Thanks go to Russell Shaw for this week's Clue. He covered it a few months ago in Net Marketing where he found a revolution in business-to-business commerce. But it's not happening in the way we expected.
The equation was supposed to be the same as in the consumer business. Content draws traffic, traffic can be built into community, and communities can be mined for commerce. But business buyers need more to change their habits.
Cutting costs isn't enough. A site that wins a b2b buyer (or seller's) loyalty must adapt to their specific industry. It must be open to all players, an honest broker. Kevin Jones covers this area well at his newsletter, NetMarketmakers, and says the key is careful study before going live with anything.
For his story, which appeared in April, Russell interviewed Gartner Group analyst Chuck Shih, who later told me there are already 350 such companies, and there could be 7,500 in three years. The key to success in every case is involving industry insiders and adapting the business model to their specific industry's needs.
For example, he noted, the paper industry needs to match orders, like a stock exchange. That doesn't sound very sexy, or profitable, until you learn the bulk paper business is worth $260 billion. Even a few basis points on that volume - which replaces telephone brokers now taking up to 10% of a transaction's value - can build quite a business. On the other hand the commercial printing industry really needed a "virtual distributor," someone who could handle the expensive technology of collecting, and managing, print files for everything from business cards to computer manuals. Many printers aren't heavily computerized, and by taking on that role a company can get a hefty chunk of a $100 billion business.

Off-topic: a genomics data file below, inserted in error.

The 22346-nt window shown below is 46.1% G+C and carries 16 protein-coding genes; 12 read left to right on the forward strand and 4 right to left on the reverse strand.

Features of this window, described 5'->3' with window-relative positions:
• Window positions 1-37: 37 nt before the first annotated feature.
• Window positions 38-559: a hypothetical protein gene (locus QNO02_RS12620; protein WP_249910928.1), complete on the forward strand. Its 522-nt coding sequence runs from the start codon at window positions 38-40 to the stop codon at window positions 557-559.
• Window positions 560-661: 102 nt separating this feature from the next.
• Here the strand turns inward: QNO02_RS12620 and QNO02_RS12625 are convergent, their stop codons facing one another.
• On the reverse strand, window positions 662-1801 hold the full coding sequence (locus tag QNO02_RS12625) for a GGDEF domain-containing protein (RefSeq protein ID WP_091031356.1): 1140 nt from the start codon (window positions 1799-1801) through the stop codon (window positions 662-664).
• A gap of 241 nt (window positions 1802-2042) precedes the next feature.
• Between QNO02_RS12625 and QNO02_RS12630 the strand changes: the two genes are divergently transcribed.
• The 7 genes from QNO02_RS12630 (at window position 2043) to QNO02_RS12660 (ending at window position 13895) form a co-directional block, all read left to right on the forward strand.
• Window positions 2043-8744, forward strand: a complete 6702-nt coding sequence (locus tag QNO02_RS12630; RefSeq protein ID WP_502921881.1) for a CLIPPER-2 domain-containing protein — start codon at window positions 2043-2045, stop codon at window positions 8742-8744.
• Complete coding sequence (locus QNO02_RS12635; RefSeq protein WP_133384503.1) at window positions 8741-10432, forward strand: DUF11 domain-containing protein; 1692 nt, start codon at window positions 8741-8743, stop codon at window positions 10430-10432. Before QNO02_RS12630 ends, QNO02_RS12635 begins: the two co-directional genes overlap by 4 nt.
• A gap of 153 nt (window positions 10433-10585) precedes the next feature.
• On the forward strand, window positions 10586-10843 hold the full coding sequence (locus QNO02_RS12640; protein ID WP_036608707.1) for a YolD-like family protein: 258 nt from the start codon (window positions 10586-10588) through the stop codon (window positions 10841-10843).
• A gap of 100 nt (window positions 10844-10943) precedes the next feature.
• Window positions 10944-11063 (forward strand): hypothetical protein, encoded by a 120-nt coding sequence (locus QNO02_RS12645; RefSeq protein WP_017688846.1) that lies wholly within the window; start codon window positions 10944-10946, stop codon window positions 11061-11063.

These kinds of b2b deals (sometimes called "vertical portals") are now the hottest things on Sand Hill Road, where Silicon Valley's venture capitalists have their offices, according to Net Marketing. And for once the VCs aren't looking for gee-whiz technology. They're looking for industry insiders, a "granular" (they like that word) understanding of how the industry works, based on extensive discussions with all the industry's players, and an impartial system adapted to the industry's needs.
This, I should say, is the problem I find with Healtheon, which announced last week's it is merging with WebMD. Healtheon's leadership comes from the Internet industry, in the form of Netscape co-founder Jim Clark. It doesn't come from the hospital industry it purports to serve. And the business plan of WebMD was developed with an eye to what works for the Internet, not what works for the giant hospital chains or insurance carriers.
There's a key Clue that comes from all this, one I want you to remember. In b2b, it's the Web that must adapt to the players, not the other way around.
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One True Thing
I've read a host of shared lists in which Web storeowners complain about just about everything. The topic may change, but the complaint remains the same. The answer is the same as well.
On the Web, the customer rules. The customer isn't just always right, but they always rule. It's just too easy for your customers to become someone else's customers for it to be otherwise. It's the correct answer to so many "controversies" I see on lists like I-Sales and I-Advertising. One merchant complains about "ad blocking" software and suggests a lawsuit. It's just not worth it - the customer rules. Another complains of how customers have no loyalty, jumping around from store-to-store, or service-to-service, looking for the best price. So what - the customer rules. (Schwab's doing great, by the way, despite charging the highest price in the online brokerage business - they make up for it with telephone, mail, and brick-and-mortar customer service.)
On the other hand, Amazon.Com cuts the prices of best sellers in half and upgrades delivery of some goods in anticipation of holidays like Mother's Day. They know the customer rules (they also know there aren't that many best sellers), and it's the key Clue they offer you now.
Value and Meta-Value
The recent break-up of the Lycos-USA Network merger, the launch of iNBC, and the negative reaction to the proposed merger of equals between US West and Global Crossing shows a growing gulf between the perception of real-world values and Internet values. (It's as though they're different worlds, a real world and a meta world.) The gulf threatens the ability of many Internet companies to find a real world connection.